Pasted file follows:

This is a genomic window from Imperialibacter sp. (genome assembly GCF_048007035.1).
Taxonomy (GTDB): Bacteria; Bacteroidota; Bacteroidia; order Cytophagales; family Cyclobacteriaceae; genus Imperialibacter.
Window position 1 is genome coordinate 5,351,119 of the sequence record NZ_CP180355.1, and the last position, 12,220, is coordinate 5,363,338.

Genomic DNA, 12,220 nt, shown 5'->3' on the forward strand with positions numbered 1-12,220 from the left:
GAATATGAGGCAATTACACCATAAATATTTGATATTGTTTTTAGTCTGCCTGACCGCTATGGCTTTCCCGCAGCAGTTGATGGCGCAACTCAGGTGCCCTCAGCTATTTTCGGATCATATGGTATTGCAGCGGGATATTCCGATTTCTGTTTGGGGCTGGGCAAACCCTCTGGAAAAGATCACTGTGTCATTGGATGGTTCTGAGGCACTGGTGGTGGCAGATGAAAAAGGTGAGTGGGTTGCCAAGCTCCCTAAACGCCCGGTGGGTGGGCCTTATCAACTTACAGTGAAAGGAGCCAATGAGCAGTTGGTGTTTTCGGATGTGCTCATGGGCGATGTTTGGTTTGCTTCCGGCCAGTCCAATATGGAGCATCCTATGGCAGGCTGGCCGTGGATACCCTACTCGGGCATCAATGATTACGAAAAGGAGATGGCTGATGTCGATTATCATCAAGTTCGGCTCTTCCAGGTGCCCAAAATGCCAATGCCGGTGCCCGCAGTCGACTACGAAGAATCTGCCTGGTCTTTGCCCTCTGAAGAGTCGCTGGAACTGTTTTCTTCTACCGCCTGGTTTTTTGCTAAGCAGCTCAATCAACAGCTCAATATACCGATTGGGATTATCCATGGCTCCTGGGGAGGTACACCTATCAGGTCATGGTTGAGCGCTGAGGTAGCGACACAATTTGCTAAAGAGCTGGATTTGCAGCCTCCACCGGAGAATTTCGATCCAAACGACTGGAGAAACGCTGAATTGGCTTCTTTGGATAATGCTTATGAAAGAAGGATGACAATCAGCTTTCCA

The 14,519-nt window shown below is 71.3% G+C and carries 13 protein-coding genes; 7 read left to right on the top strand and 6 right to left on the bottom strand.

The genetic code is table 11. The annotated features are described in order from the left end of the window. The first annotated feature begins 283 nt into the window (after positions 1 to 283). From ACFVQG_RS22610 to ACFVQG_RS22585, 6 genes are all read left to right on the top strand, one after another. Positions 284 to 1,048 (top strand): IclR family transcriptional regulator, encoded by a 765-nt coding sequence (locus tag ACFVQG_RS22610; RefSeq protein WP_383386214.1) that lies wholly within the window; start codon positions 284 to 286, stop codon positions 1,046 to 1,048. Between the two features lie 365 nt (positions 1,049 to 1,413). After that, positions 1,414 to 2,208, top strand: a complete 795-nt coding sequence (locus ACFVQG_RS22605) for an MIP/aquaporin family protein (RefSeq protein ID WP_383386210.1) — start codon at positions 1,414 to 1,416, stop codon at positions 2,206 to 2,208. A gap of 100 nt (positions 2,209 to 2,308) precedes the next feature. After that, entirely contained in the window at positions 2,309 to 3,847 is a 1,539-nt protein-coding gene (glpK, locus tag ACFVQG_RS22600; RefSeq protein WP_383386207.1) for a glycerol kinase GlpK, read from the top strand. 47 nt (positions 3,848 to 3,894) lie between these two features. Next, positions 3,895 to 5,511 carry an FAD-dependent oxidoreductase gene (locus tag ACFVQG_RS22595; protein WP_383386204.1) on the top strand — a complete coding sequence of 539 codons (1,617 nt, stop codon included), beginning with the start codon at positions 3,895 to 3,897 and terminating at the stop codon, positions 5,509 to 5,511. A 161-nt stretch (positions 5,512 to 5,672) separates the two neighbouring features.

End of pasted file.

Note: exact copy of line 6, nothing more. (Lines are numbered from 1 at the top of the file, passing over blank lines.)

The 14,519-nt window shown below is 71.3% G+C and carries 13 protein-coding genes; 7 read left to right on the top strand and 6 right to left on the bottom strand.